The European Union is committed to eradicating female genital mutilation. The foreign policy chief Catherine Ashton on Sunday said that this practice is an "exceptionally brutal crime".
"This is an opportunity to remind the world that the European Union condemns this abhorrent practice that severely violates the human rights and dignity of hundreds of thousands women and girls," Ashton said in a joint statement with the EU's human rights commissioner Viviane Reding marking the International Day against Female Genital Mutilation.
With between 100 and 140 million women and girls having undergone FGM worldwide, the practice is now an issue for western nations because of immigration, according to the International Organization for Migration.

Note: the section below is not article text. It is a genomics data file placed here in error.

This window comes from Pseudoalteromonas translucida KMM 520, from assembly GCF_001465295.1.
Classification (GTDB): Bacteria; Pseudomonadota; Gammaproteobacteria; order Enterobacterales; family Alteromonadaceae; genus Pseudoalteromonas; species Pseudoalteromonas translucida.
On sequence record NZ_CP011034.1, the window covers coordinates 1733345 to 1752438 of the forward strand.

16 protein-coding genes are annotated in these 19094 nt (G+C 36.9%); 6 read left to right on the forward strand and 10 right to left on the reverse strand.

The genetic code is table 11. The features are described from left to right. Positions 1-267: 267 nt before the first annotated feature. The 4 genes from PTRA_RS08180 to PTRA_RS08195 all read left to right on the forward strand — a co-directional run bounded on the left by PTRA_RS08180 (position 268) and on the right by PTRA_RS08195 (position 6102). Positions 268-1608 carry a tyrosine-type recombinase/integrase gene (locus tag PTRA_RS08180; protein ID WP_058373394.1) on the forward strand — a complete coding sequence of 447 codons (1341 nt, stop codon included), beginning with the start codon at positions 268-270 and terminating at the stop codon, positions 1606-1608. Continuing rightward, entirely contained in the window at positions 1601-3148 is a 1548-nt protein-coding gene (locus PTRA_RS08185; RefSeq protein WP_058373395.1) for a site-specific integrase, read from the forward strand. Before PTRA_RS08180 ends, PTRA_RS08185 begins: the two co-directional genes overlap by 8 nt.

Currently a dozen European nations along with the United States, Canada and 19 African nations count among the countries with legislation against FGM.
"We believe that it is our duty to protect girls and women from the risk of mutilation and to alleviate the pain of women who live with the horrific physical and mental scars from female genital mutilation," the EU statement said, adding the bloc needed to promote measures to help eradicate the practice and protect its victims.